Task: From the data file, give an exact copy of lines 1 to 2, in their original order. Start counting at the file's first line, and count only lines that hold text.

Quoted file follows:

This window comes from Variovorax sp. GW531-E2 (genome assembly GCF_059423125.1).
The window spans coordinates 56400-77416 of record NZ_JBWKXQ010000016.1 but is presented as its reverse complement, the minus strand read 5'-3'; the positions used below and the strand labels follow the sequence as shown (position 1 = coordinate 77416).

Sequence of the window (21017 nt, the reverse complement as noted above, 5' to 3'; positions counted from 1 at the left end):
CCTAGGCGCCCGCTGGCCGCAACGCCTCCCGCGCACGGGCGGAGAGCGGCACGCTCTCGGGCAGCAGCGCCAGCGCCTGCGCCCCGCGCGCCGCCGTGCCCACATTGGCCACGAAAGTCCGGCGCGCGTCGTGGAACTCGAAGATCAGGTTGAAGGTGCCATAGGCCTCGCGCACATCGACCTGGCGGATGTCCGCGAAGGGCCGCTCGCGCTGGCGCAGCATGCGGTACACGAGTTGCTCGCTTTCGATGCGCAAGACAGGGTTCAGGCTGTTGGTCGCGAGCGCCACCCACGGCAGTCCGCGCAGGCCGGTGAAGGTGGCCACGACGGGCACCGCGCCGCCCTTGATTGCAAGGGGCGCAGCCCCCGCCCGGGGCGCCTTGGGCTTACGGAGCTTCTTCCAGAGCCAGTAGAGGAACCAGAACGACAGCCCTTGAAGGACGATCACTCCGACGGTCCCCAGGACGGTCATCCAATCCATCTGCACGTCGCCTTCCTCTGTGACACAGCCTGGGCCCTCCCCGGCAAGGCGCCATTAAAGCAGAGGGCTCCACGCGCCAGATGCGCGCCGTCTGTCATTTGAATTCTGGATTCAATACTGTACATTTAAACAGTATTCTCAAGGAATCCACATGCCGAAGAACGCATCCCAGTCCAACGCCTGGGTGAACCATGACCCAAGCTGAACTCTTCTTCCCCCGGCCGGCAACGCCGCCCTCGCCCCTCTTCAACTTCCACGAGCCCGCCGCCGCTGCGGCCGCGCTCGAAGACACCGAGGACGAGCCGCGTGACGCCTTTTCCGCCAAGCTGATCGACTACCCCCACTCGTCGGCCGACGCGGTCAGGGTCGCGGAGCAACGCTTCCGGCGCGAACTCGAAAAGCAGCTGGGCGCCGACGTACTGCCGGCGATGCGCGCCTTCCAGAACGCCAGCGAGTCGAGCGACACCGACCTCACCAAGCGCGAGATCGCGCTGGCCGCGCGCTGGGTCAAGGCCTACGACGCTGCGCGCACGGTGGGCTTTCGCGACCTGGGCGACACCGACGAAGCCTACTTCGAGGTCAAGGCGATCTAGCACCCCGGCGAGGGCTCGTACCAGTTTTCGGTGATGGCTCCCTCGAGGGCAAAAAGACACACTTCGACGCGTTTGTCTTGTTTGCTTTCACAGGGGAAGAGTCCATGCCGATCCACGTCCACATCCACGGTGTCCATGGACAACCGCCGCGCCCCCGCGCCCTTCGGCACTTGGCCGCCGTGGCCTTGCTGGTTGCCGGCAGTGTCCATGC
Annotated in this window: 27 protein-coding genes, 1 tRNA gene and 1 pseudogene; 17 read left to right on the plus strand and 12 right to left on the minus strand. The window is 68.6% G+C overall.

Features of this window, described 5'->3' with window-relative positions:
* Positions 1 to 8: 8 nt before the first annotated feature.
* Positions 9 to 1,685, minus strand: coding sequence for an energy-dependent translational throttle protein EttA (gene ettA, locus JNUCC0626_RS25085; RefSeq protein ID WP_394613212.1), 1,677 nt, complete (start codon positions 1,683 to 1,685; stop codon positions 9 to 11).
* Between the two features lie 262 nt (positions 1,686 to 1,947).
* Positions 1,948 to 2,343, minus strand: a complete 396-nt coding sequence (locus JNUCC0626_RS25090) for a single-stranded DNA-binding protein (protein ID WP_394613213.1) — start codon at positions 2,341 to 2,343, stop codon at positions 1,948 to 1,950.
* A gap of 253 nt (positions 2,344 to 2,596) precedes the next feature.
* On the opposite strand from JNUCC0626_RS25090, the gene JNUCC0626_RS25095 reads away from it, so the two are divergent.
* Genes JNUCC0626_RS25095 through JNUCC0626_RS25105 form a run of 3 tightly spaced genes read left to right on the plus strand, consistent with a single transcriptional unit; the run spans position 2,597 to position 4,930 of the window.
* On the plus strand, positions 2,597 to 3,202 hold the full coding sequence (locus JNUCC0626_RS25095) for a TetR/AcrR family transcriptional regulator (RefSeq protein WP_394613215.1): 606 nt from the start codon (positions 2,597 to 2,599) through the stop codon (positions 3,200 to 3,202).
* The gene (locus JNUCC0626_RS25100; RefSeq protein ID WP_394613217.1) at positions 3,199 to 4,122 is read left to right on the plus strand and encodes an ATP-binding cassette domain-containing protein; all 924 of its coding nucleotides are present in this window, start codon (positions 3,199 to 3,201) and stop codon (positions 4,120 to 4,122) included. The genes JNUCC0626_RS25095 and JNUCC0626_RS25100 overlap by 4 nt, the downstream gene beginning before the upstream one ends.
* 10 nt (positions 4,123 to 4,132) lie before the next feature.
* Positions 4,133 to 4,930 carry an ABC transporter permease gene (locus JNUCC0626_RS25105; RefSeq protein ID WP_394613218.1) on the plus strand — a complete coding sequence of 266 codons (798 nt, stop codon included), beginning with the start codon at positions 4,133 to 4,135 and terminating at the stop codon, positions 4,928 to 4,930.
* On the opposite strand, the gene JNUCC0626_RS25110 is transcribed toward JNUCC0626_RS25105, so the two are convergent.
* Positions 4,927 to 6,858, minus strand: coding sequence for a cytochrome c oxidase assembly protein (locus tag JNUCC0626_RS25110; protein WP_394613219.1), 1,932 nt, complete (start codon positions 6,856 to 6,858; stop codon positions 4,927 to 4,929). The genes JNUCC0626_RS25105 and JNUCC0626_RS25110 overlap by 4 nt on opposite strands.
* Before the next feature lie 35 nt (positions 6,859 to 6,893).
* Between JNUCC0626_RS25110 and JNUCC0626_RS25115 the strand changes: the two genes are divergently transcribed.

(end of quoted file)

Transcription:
This window comes from Variovorax sp. GW531-E2 (genome assembly GCF_059423125.1).
The window spans coordinates 56400-77416 of record NZ_JBWKXQ010000016.1 but is presented as its reverse complement, the minus strand read 5'-3'; the positions used below and the strand labels follow the sequence as shown (position 1 = coordinate 77416).